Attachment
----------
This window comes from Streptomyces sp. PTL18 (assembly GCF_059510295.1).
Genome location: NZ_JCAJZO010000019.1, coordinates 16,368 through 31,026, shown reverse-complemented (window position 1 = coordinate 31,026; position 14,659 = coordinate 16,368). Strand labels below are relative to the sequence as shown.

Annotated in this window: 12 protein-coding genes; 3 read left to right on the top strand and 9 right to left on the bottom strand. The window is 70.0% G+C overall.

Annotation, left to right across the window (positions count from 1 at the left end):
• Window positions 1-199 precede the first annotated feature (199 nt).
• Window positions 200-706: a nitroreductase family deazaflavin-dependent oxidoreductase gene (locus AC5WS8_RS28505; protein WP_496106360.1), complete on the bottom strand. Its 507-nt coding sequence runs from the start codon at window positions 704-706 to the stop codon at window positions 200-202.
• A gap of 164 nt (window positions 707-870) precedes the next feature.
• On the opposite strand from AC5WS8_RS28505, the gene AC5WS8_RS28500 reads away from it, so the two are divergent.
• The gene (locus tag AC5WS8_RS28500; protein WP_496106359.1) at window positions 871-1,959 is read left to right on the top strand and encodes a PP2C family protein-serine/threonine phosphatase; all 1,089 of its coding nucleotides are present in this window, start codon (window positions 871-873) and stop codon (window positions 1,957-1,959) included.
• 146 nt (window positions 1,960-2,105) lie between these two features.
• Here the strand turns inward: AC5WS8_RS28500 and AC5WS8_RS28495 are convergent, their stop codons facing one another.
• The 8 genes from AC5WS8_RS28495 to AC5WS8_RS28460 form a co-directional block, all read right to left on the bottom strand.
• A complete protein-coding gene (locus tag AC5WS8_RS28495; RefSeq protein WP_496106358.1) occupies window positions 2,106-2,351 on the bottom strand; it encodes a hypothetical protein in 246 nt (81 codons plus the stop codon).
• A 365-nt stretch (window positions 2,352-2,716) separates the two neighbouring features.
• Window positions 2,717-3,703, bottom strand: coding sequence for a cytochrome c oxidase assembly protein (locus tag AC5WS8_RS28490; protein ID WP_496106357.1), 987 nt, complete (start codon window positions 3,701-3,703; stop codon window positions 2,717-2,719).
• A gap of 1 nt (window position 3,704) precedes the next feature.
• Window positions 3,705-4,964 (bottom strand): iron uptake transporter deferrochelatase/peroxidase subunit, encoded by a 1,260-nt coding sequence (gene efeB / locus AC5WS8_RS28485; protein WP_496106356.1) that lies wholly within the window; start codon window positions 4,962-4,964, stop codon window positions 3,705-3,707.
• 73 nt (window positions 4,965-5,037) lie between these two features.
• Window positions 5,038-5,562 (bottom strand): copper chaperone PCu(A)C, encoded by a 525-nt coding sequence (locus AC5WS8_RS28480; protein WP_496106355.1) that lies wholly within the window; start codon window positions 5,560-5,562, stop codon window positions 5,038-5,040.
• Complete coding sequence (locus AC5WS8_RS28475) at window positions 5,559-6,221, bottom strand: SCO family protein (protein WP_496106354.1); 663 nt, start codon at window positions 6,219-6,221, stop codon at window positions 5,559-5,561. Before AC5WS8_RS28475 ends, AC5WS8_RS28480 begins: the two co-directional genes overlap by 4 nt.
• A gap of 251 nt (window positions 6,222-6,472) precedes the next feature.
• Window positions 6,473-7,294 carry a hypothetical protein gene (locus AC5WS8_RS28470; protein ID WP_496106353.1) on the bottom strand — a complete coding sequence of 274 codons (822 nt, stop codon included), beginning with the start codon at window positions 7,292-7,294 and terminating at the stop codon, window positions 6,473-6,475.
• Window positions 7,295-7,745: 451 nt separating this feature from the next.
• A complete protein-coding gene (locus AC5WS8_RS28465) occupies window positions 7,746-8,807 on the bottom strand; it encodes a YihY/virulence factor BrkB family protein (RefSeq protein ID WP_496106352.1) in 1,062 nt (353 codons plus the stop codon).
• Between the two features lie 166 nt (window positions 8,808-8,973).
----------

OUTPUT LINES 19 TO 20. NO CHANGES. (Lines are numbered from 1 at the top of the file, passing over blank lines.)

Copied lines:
• Window positions 5,038-5,562 (bottom strand): copper chaperone PCu(A)C, encoded by a 525-nt coding sequence (locus AC5WS8_RS28480; protein WP_496106355.1) that lies wholly within the window; start codon window positions 5,560-5,562, stop codon window positions 5,038-5,040.
• Complete coding sequence (locus AC5WS8_RS28475) at window positions 5,559-6,221, bottom strand: SCO family protein (protein WP_496106354.1); 663 nt, start codon at window positions 6,219-6,221, stop codon at window positions 5,559-5,561. Before AC5WS8_RS28475 ends, AC5WS8_RS28480 begins: the two co-directional genes overlap by 4 nt.